PMCCPMCCPMCC

Search tips
Search criteria 

Advanced

 
Logo of brjgenpracRCGP homepageJ R Coll Gen Pract at PubMed CentralBJGP at RCGPBJGP at RCGP
 
Br J Gen Pract. 2006 May 1; 56(526): 349–354.
PMCID: PMC1837843

Posttraumatic stress disorder in primary care with special reference to personality disorder comorbidity

Manuel Gómez-Beneyto, MD, PhD, Professor of Psychiatry
Facultad de Medicina, University of Valencia, Valencia, Spain
José Salazar-Fraile, MD, PhD, Psychiatrist and Chief of Section and Vicent Martí-Sanjuan, Clinical Psychologist
Centro de Salud Mental de Paterna, Paterna, Spain
Luis Gonzalez-Luján, MD, PhD, Family Physician

Abstract

Background

Posttraumatic stress disorder (PTSD) is a common and disabling disturbance in primary care. Few studies have been carried out in primary care samples and none have taken into consideration the association between PTSD and personality disorder.

Aim

To describe prevalence and risk factors of PTSD and its comorbidity with personality disorder.

Setting

General practice centre in Valencia (Spain).

Method

Patients who had experienced at least one traumatic event in their lives were selected from a random sample attending a primary healthcare centre in Valencia and blindly assessed by trained professionals. Patients suffering from PTSD were compared with those who were not. PTSD and personality disorder diagnoses were established using CIDI and SCID-II interviews respectively. Sex, age at the time of experiencing trauma, frequency, multiplicity and type of trauma, dissociative symptoms, personality disorder and severity of PTSD were subjected to multivariate analysis to estimate the probability of developing PTSD and its duration.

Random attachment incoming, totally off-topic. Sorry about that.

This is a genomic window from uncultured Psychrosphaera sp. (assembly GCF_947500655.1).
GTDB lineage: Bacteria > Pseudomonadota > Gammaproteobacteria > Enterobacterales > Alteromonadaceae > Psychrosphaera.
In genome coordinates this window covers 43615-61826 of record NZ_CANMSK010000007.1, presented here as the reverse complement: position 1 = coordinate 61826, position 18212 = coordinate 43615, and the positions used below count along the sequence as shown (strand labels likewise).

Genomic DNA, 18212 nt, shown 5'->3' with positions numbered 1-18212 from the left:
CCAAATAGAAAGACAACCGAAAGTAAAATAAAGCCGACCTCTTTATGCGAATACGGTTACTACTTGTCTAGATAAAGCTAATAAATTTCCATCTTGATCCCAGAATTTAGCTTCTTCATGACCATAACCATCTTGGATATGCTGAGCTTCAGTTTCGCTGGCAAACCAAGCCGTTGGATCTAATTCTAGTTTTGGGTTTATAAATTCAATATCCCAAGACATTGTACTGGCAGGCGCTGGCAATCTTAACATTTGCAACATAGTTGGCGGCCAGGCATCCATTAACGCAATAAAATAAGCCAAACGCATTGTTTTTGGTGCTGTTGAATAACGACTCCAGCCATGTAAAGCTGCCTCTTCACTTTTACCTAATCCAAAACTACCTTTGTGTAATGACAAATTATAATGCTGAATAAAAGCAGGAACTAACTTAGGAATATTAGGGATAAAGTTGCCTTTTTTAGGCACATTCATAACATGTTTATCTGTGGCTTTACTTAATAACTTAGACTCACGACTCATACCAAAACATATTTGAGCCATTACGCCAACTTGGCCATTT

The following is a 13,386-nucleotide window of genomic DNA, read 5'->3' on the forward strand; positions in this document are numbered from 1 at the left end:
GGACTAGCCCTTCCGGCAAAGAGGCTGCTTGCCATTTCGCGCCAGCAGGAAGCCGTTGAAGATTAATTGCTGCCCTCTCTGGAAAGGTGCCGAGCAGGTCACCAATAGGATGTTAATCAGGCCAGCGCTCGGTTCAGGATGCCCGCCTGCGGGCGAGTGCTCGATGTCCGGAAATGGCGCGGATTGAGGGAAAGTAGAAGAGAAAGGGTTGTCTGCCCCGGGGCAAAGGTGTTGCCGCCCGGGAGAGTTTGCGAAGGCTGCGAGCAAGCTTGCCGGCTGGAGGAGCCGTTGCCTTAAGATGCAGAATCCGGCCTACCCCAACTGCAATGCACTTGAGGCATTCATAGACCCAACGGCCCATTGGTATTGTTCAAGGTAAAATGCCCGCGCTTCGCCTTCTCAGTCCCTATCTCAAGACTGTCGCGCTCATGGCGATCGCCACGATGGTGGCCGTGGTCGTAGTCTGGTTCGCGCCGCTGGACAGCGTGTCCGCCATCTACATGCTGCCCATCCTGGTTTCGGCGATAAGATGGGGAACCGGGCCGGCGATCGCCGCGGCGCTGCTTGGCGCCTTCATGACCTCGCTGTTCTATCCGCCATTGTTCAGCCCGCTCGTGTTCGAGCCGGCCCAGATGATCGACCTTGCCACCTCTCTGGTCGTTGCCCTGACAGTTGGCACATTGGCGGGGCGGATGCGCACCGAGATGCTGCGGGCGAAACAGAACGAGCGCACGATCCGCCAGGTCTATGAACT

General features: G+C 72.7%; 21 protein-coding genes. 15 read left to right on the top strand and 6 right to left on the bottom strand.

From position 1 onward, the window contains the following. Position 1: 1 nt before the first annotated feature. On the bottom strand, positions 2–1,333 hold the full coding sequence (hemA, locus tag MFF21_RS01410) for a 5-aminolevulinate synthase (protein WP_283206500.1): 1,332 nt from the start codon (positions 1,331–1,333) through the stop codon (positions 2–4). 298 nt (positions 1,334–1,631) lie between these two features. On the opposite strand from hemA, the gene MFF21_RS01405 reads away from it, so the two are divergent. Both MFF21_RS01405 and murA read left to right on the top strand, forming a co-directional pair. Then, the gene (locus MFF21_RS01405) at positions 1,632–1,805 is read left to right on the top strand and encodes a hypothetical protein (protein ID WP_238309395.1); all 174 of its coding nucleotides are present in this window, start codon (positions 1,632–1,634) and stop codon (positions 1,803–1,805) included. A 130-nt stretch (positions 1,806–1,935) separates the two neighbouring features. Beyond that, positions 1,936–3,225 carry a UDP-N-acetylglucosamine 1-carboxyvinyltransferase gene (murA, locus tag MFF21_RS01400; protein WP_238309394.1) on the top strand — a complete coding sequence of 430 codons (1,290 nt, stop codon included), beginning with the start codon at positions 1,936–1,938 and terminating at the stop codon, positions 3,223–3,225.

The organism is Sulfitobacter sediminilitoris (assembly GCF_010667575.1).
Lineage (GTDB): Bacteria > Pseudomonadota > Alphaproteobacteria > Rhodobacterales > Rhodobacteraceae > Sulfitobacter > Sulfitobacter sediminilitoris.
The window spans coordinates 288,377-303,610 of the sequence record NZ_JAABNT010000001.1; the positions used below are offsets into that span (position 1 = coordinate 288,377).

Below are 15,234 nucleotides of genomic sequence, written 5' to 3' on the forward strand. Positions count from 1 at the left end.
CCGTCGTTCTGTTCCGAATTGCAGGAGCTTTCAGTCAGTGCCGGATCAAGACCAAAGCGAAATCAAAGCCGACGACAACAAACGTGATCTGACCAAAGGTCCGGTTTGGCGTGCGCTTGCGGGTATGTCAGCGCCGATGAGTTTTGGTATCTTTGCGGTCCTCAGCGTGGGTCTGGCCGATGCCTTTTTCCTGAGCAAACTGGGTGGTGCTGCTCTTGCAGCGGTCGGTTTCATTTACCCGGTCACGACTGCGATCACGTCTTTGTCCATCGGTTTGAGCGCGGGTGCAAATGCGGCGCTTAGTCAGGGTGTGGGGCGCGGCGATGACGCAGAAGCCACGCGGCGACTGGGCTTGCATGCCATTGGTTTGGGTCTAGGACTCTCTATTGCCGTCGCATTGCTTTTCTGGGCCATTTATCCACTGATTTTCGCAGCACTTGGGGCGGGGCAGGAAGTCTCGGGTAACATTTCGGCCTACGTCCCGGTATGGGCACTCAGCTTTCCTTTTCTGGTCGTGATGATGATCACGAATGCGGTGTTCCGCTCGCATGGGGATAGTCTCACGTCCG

Results

Life prevalence rate was 14% and current prevalence 9%. Dissociative symptoms and personality disorder were significantly associated with PTSD. Cluster analysis based on age, frequency and type of trauma revealed the existence of one subgroup composed mainly of women who had experienced frequent body-contact trauma at an early age, developed severe PTSD and suffer from a variety of personality disorders, particularly paranoid personality disorder. Time to the complete disappearance of symptoms was only explained by the initial severity of PTSD.

Conclusion

PTSD is a frequent disorder in general practice and it is often associated with personality disorder. Women who experienced high frequency body-contact traumatic events at an early age often suffer from personality disorder and present a particularly severe form of PTSD deserving referral to specialised care.

Keywords: epidemiology, personality disorder, posttraumatic stress disorder, stress

Articles from The British Journal of General Practice are provided here courtesy of Royal College of General Practitioners